This positive view of homeownership is even more evident among minorities, the fastest growing segment of homebuyers. Twenty-six percent of African-Americans and 18 percent of Hispanics said that homeownership is the most important part of their view of the "American Dream," compared to 8 percent of whites.
The survey examined the effect that student loan debt burdens are having on homeownership. It found that nearly one-in-four adults knows someone who delayed the purchase of a home because of their student loan debt burden, and that 49 percent of holders of student debt said that the debt was “somewhat or very much” an obstacle to homeownership.
The complexity of the home buying process also is more noticeable among people with student loan debt. Fifty-one percent of this group say that the process is complicated against just 36 percent of adults without student loan debt.
Perhaps most troubling for the housing market in the future is that 20 percent of the people with student loan debt said that their view of homeownership has changed for the worse since the housing crisis, while just 13 percent without debt were as pessimistic.
Consumers with student loan debt are more likely to seek out the advice of a nonprofit housing counselor when pursuing homeownership (25 percent), than those without such debt (13 percent).
Additional survey findings:
This survey was conducted by Widmeyer Communications, A Finn Partners Company, from Sept. 25-29, 2014. The survey was conducted with a nationally-representative sample of 1,000 U.S. adults via telephone by professional interviewers using a random digit dial (RDD) sample. The survey has a margin of error of +/- 3.1 percentage points at a 95 percent confidence level.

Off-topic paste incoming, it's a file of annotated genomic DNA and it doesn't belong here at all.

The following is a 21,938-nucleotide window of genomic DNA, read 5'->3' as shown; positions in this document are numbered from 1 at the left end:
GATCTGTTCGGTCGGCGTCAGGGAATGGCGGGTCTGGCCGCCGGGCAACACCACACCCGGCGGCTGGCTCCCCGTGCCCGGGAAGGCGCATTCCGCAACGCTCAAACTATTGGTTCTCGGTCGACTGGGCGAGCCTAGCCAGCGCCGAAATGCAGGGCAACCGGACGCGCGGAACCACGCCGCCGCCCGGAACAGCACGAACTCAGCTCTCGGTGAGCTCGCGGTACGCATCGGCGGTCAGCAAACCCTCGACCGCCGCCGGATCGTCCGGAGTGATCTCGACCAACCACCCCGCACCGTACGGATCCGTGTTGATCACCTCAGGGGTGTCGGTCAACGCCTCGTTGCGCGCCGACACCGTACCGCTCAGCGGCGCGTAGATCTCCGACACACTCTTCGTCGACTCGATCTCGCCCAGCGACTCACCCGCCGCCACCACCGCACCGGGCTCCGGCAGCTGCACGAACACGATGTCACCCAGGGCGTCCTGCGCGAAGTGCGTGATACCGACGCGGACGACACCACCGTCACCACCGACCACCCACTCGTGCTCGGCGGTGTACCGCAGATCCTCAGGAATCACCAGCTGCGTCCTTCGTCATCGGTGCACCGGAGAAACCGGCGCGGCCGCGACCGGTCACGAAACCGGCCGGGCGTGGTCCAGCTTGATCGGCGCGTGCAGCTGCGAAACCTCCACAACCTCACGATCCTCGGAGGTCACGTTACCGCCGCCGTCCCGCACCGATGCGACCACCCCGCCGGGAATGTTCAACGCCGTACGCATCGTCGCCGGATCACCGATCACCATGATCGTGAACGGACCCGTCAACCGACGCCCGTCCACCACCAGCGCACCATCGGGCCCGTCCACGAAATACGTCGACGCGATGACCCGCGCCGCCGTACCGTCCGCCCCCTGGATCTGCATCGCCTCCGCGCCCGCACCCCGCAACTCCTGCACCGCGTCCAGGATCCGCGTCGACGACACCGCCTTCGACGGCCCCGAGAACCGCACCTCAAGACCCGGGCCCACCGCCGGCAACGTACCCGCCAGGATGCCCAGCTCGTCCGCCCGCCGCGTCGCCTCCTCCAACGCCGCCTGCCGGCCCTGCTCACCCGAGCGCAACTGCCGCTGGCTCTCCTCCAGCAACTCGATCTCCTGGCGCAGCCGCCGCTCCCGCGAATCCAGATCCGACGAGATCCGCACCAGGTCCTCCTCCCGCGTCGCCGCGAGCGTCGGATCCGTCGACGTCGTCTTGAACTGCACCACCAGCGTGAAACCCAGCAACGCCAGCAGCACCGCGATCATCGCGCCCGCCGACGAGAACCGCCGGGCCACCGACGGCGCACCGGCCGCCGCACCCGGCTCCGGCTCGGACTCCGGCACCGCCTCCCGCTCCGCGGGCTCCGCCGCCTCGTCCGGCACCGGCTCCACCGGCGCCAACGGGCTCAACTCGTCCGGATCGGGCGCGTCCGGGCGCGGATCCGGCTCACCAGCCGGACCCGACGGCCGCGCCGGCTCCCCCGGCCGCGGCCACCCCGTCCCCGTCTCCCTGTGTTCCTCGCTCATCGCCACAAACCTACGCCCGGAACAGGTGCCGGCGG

National Housing Survey Results 2013
We must spread the word about the availability and benefits of nonprofit housing counseling.
On Nov. 20, 2013, NeighborWorks America released highlights from its first national housing survey. Chief among the findings is that five years after the deepest housing crisis since the Great Depression – which triggered the foreclosure of nearly a million homes every year since – most adults have maintained a positive, but grounded, view of homeownership: While the vast majority (88 percent) said owning their own home is an important element of their “American dream,” a healthy 55 percent also said they would not feel any less successful if they did not.
Forty percent of survey respondents reported feeling less prepared to purchase a home than they were five years ago, and 75 percent described the home-buying process as “complicated.”
Yet the most widely cited sources of information are “family and friends,” rather than professionals such as nonprofit housing counselors, who provide a full range of assistance such as credit assessment, budget planning and foreclosure intervention.
The survey also found a strong need, and support for, rental housing. Fifty-five percent of renters said they plan to continue to rent, and 25 percent of homeowners said that they were likely to consider renting instead of buying their next home following the foreclosure crisis. Likewise, 81 percent of renters said they feel as committed to their homes and communities as owners.
Additional survey findings:
Widmeyer Communications, a Finn Partners Company, conducted the nationally representative survey among 1,000 U.S. adults Sept. 23-26, 2013. Respondents were contacted by telephone, and were selected using random digit dialing (RDD). The survey has a margin of error of +/- 3.1 percentage points at a 95 percent confidence level, which means that 95 percent of the time, the results reflect the beliefs of the overall population of U.S. adults, plus or minus 3.1 percent.